The second panel raised issues of “Self/Representations in Photo Albums”. TATIANA SABUROVA (Bloomington, Indiana) took a closer look at depictions of Soviet society from the 1920s to the 1940s. She asked if it is possible to identify generational thinking in the first decades of the Soviet Union and compared official photography with private albums. By using the image of Stalin as the father of the young generation the authorities formed a generational continuity through their official photographs. In private family albums there are variants of depicting generations, especially in different geographical contexts: the uniformity which was propagated by the authorities had not found its way into the private sphere entirely.

The boundary between private and public photographs was also stressed by NATHALIE PATRICIA SOURSOS (Vienna), who talked about “The Dictator’s Photo-albums” in the Metaxas-Dictatorship. Similar to Stalin, Metaxas called the National Youth Organization (EON) his grandchildren and therefore created an imaginary bond. Soursos compared 54 albums, which were made by EON as a present for Metaxas in 1941, with brochures, which depicted the most important topics of his propaganda. After Metaxas’ death, his family donated the albums back to the EON and after the organizations dissolution, to the Hellenic Parliament Archives. Soursos argued that by donating these albums back to the state the boundaries between private and public were crossed by Metaxas’ heirs.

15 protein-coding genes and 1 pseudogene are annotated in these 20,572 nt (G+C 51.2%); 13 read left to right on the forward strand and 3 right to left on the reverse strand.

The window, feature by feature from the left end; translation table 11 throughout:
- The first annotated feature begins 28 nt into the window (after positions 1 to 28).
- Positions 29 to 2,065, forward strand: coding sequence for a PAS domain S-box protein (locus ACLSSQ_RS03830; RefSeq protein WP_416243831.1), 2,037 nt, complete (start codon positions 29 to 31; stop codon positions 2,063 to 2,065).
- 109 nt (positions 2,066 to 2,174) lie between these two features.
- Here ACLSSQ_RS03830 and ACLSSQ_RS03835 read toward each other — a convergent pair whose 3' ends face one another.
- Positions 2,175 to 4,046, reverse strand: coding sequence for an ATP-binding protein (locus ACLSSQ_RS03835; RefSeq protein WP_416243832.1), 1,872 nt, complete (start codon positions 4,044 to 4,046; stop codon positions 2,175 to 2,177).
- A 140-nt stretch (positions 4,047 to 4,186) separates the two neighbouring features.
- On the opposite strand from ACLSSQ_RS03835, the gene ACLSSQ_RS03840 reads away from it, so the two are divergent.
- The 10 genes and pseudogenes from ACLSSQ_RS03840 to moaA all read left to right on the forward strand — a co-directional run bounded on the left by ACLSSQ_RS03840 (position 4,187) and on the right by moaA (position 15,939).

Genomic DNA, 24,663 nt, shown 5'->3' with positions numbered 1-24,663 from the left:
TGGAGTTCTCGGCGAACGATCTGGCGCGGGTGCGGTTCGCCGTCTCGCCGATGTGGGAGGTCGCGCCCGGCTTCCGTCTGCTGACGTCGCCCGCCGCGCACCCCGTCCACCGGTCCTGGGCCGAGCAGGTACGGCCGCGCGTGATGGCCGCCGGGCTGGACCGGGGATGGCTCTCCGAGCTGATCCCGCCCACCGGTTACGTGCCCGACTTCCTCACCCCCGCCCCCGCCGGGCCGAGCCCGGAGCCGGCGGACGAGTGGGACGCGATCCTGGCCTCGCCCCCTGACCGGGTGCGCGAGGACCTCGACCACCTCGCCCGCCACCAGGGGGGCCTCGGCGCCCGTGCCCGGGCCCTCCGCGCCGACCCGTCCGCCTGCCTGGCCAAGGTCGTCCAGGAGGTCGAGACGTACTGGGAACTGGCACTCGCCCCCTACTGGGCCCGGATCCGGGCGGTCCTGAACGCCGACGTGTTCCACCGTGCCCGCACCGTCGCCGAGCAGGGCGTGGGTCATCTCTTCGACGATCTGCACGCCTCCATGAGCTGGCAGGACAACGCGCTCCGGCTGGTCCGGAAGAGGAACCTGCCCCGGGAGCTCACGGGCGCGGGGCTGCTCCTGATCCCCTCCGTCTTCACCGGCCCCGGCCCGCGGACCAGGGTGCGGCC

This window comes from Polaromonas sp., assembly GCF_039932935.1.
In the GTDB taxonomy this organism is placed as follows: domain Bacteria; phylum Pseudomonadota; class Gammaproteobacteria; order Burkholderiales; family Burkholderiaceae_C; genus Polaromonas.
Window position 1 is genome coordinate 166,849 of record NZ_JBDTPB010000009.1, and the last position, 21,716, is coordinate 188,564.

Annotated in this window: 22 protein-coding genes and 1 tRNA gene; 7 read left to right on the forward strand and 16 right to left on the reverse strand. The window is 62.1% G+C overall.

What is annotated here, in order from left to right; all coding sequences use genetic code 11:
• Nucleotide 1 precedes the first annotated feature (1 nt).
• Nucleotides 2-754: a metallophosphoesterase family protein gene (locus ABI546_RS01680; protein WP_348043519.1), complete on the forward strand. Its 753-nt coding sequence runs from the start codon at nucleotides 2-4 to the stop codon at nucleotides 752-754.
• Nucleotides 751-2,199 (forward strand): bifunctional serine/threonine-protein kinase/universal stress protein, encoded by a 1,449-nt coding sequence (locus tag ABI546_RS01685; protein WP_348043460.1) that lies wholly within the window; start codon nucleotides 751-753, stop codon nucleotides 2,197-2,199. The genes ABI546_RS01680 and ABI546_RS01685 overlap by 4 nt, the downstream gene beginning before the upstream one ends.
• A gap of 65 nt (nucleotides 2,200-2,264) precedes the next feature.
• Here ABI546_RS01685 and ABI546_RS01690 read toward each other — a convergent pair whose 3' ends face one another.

ULRICH PREHN (Berlin) examined four different photo albums of the work world. He tried to identify “Visual Tropes and Narrative Paradigms in Private and Institutional Photo Albums from Nazi Germany”. Taking the memory-shaping function of photography into account and looking at pictures as acts of planned remembrance, each album showed the new presence of the Nazi regime in the work places. For Prehn it is not only the question how work is depicted differently in private or institutional contexts but more how significantly they are for the overall narrative. He pointed out that broader patterns and visual formulas have to be identified in order to be able to analyze their significance for shaping the respective narratives.

After prompting the missing issue of other gender-relations apart from the presented masculine ones ELIZABETH HARVEY (Nottingham) pointed out the question of interdependence or separateness of public and private practices of photography and how we can use e.g. formal family photographs without any context information for an overall narrative and a source of the relationship between the public and the private under dictatorships.

The third panel, entitled ”Close-Ups: Localized Photographic Perspectives”, started with the talk of LINDA CONZE (Berlin) who compared photographs of the propagandistic photo book “Der Erste Deutsche Mai” taken in Berlin, with the documentation of festive crowds by a self-taught photographer and visual chronicler from the German province. Conze worked out similarities: both photographers did not present the crowd as faceless and disciplined but as more diverse. She took up Canetti’s idea of the crowd as spatial experience and detected “micro-communities”, which are merging into the crowd but stay visually independent at the same time. She argued that the photographs could serve as an integrative medium that allowed people to combine their aspirations and visions of belonging to the National Socialist “Volk” with traditional or individual needs like picturing oneself beyond this community.